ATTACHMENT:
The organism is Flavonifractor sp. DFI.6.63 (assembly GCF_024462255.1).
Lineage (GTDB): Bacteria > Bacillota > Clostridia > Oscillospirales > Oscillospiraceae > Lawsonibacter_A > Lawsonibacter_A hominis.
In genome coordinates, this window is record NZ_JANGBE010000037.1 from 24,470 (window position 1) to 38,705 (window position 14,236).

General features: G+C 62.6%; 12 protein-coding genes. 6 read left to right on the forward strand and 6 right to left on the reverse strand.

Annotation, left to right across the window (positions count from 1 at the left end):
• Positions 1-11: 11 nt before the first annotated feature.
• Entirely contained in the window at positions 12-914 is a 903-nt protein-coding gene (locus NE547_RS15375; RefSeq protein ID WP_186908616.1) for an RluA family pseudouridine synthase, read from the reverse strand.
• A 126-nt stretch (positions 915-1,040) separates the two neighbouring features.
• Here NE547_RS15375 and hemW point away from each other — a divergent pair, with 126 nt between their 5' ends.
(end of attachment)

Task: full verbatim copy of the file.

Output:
The organism is Flavonifractor sp. DFI.6.63 (assembly GCF_024462255.1).
Lineage (GTDB): Bacteria > Bacillota > Clostridia > Oscillospirales > Oscillospiraceae > Lawsonibacter_A > Lawsonibacter_A hominis.
In genome coordinates, this window is record NZ_JANGBE010000037.1 from 24,470 (window position 1) to 38,705 (window position 14,236).

General features: G+C 62.6%; 12 protein-coding genes. 6 read left to right on the forward strand and 6 right to left on the reverse strand.

Annotation, left to right across the window (positions count from 1 at the left end):
• Positions 1-11: 11 nt before the first annotated feature.
• Entirely contained in the window at positions 12-914 is a 903-nt protein-coding gene (locus NE547_RS15375; RefSeq protein ID WP_186908616.1) for an RluA family pseudouridine synthase, read from the reverse strand.
• A 126-nt stretch (positions 915-1,040) separates the two neighbouring features.
• Here NE547_RS15375 and hemW point away from each other — a divergent pair, with 126 nt between their 5' ends.